One of the best things about living in California is its amazing wine. If you didn’t already know, I am a bit of a wine snob. I am one of those people who comments on the tannins and says stuff like, “This bottle needs to breathe.” The good news is that you don’t have to be a sommelier to enjoy great wine. Whether you are a wine enthusiast or someone who just likes to enjoy a glass, planning a trip to wine country may be the perfect destination for you. It’s a fun getaway for a girls’ trip or can be a romantic weekend for you and that special someone. Before you head out with wine glass in hand, read on to see how to enjoy a weekend in wine country that you will never forget.
Napa or Sonoma
Wine country consists of two regions: Napa and Sonoma Counties. Due to the sheer size of these combined areas, it would be less enjoyable to try to visit both regions in one weekend. Sonoma is very spread out, and it takes time to travel from winery to winery. We had a little extra time and wanted to get the best of both, so we spent two nights in Sonoma and then two nights in Napa.
The two counties provide different experiences when visiting. Both are full of great wine and food, but Napa is a little more expensive all around. With most tastings in Sonoma starting at $25–$45 per person, you can expect Napa to be $35–$50 per person and possibly more at the nicer wineries. I have spent time in both regions and will say that Sonoma is a bit more relaxed and offers different wine varieties from Napa due to what is grown there. However, Napa provides more of an elevated wine and dining experience. Honestly, it all depends on your preference, but I am a Napa kind of gal myself!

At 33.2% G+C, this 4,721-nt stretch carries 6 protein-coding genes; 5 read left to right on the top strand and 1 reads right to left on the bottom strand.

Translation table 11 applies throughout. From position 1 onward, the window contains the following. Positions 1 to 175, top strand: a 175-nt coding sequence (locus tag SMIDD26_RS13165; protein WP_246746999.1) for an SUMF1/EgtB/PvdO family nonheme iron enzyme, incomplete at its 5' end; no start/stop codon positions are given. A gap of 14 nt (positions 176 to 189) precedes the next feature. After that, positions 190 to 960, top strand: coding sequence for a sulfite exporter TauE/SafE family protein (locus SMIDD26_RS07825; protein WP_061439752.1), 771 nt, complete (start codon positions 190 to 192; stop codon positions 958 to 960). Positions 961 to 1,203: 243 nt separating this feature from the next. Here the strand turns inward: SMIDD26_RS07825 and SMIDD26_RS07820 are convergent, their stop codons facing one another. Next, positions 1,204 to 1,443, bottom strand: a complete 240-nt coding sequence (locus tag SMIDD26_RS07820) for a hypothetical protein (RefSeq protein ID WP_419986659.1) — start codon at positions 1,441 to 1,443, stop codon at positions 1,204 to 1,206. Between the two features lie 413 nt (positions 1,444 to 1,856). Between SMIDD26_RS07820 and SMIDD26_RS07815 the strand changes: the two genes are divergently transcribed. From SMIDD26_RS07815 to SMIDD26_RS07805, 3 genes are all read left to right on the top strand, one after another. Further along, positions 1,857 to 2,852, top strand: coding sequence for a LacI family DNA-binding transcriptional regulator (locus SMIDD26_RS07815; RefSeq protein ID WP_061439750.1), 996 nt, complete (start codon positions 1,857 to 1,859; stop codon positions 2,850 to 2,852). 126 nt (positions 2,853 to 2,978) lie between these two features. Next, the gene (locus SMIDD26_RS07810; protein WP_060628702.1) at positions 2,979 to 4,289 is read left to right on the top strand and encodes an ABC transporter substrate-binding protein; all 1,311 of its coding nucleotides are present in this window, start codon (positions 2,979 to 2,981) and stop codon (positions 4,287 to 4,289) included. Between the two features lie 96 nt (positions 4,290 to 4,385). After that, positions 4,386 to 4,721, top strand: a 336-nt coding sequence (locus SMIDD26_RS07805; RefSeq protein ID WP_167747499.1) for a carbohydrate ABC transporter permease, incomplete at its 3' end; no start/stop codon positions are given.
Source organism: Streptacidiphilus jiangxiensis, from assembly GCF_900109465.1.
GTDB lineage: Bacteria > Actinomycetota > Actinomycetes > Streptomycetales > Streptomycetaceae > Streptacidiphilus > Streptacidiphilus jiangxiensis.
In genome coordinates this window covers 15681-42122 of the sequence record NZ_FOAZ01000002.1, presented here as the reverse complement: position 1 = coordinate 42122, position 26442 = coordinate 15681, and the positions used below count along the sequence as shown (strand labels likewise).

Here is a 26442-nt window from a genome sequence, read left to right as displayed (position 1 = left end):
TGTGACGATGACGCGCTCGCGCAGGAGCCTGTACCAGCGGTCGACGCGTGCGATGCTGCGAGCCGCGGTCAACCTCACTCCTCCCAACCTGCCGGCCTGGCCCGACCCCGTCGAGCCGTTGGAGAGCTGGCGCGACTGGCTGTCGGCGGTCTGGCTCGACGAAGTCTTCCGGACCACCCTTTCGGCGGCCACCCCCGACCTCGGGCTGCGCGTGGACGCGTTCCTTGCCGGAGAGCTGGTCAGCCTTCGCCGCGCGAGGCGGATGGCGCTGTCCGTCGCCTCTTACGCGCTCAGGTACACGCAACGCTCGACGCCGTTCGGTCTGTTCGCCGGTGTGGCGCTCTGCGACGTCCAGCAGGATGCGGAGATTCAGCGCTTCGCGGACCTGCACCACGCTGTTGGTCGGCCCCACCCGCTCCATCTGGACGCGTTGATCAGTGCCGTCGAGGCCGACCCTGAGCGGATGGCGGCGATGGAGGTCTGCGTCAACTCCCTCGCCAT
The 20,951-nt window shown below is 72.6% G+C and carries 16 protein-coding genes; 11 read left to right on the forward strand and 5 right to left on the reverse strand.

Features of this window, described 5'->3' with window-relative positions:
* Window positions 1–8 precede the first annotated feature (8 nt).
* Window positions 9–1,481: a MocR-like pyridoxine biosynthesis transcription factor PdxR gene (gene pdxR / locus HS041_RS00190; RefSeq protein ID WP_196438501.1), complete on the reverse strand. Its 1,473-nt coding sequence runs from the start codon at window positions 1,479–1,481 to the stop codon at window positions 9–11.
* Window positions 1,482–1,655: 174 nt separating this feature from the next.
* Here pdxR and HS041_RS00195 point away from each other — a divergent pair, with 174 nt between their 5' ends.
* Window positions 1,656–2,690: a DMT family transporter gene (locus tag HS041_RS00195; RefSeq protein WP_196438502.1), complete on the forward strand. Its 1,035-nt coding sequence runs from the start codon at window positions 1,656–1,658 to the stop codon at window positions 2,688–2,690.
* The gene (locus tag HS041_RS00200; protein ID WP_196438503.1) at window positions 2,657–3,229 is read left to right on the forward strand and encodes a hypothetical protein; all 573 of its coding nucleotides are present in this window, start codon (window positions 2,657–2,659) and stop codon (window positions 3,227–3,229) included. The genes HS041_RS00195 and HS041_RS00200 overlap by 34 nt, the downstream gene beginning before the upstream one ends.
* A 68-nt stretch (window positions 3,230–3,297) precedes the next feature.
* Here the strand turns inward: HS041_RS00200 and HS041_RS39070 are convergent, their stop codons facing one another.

When to Go
Wine country is open for business all year long, and most wineries are open seven days a week. Every part of the year will offer something different, so it depends on what you are looking for, but know that you can’t go wrong any time of the year.
We visited in the off-season, which typically runs from January–March. The grapes have already been picked from the vines, but during this time you can take advantage of lower hotel rates and less congested wineries. From March–May, everything will begin to bloom, which makes for pretty landscape photo opportunities. During the summer months of June–August, wine country is filled with food festivals, art shows, and a big 4th of July celebration. I have also visited in October, which is an ideal time to go because all is beautiful in wine country and the autumn colors are certainly a sight to be seen.
Where We Stayed
Strolling around the quaint streets of downtown Napa you will find a variety of restaurants featuring all types of cuisines, tasting rooms galore, shops, and nightlife. The perfect spot to spend a few nights during your trip to Napa, and located right in the heart of the area on First St., is the Andaz Napa. It’s a beautifully decorated hotel with a chic wine country vibe. The spacious rooms provide you with a sitting area to unwind and maybe sip on some wine purchased at an earlier tasting, and I personally loved the hues of purple that complemented the modern furniture. One of the most amazing parts of the room is the huge soaking tub right next to the bed. It was the most luxurious bathtub I’d ever seen and adds a sexy touch to the entire room.
The hotel offers three areas to dine, and we were able to partake in each one. The Farmer’s Table was a delicious option for weekend brunch, where I had the chorizo chilaquiles. They also offer a full dinner menu too. We grabbed lunch at the Mercantile Social, which is adjacent to the lobby, and on the second floor terrace, we sipped cocktails alongside the fire pit—a cozy treat on a chilly night.
The concierge and the staff were accommodating and an integral part of planning our itinerary. They were so knowledgeable about everything concerning the region and even reached out before our stay to recommend vineyards and restaurants that would help us enjoy our wine weekend.